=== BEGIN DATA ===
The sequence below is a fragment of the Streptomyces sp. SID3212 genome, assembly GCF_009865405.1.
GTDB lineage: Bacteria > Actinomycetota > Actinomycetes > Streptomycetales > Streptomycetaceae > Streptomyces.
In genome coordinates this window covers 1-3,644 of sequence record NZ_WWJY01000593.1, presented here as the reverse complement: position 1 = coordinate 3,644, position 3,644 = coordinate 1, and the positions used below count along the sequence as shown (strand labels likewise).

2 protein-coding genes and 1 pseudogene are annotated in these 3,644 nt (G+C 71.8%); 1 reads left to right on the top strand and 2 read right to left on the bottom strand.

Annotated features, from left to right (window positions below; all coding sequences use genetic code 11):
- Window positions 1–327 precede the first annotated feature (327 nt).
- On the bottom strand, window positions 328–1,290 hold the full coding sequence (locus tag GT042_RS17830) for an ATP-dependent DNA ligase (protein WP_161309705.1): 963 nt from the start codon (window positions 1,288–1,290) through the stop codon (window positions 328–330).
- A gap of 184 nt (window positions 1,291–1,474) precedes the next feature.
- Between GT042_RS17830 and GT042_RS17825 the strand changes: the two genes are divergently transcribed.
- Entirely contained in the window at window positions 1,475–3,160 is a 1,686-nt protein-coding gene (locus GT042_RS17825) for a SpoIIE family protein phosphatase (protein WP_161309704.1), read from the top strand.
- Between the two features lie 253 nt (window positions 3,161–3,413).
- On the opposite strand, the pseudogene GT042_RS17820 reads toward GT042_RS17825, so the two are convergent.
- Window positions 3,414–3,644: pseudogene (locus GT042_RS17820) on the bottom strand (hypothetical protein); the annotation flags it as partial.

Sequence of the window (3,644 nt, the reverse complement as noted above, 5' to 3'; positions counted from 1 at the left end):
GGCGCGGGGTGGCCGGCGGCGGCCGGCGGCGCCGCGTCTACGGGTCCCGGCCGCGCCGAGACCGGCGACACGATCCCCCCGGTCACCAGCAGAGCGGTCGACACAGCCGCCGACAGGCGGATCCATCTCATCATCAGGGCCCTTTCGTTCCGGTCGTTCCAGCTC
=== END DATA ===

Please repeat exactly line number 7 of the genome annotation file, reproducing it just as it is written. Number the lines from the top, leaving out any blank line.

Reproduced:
- On the bottom strand, window positions 328–1,290 hold the full coding sequence (locus tag GT042_RS17830) for an ATP-dependent DNA ligase (protein WP_161309705.1): 963 nt from the start codon (window positions 1,288–1,290) through the stop codon (window positions 328–330).